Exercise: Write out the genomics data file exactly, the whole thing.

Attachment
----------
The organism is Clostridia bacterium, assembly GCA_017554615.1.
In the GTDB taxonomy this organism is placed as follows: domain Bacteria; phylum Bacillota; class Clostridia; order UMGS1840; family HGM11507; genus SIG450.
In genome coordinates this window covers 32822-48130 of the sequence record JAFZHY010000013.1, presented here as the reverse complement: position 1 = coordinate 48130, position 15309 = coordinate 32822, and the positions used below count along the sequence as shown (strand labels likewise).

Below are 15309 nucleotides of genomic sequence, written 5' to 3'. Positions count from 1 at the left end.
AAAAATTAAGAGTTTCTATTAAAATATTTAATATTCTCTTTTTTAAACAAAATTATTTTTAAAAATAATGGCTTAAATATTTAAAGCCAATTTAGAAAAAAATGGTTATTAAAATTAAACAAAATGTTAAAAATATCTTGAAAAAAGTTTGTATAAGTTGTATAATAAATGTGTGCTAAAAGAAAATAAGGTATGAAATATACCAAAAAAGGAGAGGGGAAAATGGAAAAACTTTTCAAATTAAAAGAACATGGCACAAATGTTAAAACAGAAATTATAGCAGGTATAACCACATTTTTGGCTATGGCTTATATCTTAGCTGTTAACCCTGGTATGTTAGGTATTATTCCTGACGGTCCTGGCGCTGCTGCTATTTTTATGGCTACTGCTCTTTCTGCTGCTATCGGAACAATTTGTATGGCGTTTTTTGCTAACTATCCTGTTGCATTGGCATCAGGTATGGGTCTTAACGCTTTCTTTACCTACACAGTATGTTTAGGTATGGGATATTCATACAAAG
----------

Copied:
The organism is Clostridia bacterium, assembly GCA_017554615.1.
In the GTDB taxonomy this organism is placed as follows: domain Bacteria; phylum Bacillota; class Clostridia; order UMGS1840; family HGM11507; genus SIG450.
In genome coordinates this window covers 32822-48130 of the sequence record JAFZHY010000013.1, presented here as the reverse complement: position 1 = coordinate 48130, position 15309 = coordinate 32822, and the positions used below count along the sequence as shown (strand labels likewise).

Below are 15309 nucleotides of genomic sequence, written 5' to 3'. Positions count from 1 at the left end.
AAAAATTAAGAGTTTCTATTAAAATATTTAATATTCTCTTTTTTAAACAAAATTATTTTTAAAAATAATGGCTTAAATATTTAAAGCCAATTTAGAAAAAAATGGTTATTAAAATTAAACAAAATGTTAAAAATATCTTGAAAAAAGTTTGTATAAGTTGTATAATAAATGTGTGCTAAAAGAAAATAAGGTATGAAATATACCAAAAAAGGAGAGGGGAAAATGGAAAAACTTTTCAAATTAAAAGAACATGGCACAAATGTTAAAACAGAAATTATAGCAGGTATAACCACATTTTTGGCTATGGCTTATATCTTAGCTGTTAACCCTGGTATGTTAGGTATTATTCCTGACGGTCCTGGCGCTGCTGCTATTTTTATGGCTACTGCTCTTTCTGCTGCTATCGGAACAATTTGTATGGCGTTTTTTGCTAACTATCCTGTTGCATTGGCATCAGGTATGGGTCTTAACGCTTTCTTTACCTACACAGTATGTTTAGGTATGGGATATTCATACAAAG